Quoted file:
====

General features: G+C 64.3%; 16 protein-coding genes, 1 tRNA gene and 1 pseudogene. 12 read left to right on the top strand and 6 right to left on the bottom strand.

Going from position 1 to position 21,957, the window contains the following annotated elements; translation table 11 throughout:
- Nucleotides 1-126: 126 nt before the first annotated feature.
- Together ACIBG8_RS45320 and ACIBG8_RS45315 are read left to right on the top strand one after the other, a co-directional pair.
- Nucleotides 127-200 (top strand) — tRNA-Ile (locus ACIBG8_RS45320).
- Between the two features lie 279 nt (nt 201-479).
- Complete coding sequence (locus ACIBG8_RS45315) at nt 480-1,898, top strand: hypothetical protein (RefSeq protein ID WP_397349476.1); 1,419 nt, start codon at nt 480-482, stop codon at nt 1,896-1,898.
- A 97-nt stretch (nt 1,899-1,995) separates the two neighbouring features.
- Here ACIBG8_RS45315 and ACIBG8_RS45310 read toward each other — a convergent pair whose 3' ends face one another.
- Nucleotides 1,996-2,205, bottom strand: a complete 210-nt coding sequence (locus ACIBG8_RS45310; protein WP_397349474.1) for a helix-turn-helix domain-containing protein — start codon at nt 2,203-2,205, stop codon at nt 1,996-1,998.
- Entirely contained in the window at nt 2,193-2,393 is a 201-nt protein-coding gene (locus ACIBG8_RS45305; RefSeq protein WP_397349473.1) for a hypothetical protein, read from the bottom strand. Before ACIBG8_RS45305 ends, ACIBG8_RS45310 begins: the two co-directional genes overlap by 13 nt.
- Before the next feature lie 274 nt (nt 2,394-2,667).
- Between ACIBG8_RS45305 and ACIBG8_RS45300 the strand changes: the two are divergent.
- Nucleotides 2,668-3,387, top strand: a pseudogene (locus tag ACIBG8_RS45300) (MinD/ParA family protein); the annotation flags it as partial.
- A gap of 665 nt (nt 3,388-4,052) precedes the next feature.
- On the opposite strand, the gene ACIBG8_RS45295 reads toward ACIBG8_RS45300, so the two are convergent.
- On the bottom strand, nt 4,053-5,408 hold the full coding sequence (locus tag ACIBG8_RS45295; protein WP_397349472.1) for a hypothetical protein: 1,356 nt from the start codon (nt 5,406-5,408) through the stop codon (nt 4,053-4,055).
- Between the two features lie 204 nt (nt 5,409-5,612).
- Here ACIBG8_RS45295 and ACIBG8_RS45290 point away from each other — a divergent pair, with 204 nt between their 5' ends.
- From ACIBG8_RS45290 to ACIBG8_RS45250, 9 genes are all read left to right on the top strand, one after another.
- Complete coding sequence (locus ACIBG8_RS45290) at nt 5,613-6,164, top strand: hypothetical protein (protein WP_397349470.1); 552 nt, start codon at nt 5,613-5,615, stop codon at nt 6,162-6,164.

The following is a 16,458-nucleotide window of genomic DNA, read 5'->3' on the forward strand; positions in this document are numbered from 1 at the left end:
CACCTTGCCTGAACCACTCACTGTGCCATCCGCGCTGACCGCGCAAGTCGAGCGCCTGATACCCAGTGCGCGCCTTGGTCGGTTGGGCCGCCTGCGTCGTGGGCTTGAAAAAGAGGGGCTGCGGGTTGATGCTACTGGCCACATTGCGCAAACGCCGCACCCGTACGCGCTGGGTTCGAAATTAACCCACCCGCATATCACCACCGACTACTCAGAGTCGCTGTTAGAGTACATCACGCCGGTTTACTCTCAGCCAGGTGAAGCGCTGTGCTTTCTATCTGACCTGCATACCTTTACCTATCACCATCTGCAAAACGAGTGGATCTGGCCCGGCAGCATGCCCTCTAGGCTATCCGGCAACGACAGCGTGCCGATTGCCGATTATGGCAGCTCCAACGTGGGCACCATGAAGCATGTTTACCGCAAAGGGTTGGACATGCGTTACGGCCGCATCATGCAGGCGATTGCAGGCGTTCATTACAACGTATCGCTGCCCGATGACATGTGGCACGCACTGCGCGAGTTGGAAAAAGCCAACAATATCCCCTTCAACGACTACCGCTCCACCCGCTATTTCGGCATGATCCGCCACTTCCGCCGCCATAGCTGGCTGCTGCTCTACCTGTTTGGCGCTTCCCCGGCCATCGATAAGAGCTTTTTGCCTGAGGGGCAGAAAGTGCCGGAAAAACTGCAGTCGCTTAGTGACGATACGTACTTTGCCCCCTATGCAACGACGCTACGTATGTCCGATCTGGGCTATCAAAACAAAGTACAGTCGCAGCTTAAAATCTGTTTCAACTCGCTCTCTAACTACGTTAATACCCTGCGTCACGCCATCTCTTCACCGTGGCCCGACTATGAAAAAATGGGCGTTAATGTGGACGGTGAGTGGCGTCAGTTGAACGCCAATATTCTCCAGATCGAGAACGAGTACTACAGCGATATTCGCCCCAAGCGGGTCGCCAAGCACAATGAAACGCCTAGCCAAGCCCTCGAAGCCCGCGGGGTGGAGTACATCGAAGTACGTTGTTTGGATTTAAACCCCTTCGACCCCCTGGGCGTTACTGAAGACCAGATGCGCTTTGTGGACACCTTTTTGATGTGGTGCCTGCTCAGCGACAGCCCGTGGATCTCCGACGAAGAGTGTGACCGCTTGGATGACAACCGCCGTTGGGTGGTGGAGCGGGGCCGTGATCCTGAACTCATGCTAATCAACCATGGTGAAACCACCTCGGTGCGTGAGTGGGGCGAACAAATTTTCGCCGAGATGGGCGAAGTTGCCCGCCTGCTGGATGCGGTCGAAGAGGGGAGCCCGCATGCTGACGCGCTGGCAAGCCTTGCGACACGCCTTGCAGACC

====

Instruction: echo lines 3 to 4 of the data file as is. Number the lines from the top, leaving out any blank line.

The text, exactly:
- Nucleotides 1-126: 126 nt before the first annotated feature.
- Together ACIBG8_RS45320 and ACIBG8_RS45315 are read left to right on the top strand one after the other, a co-directional pair.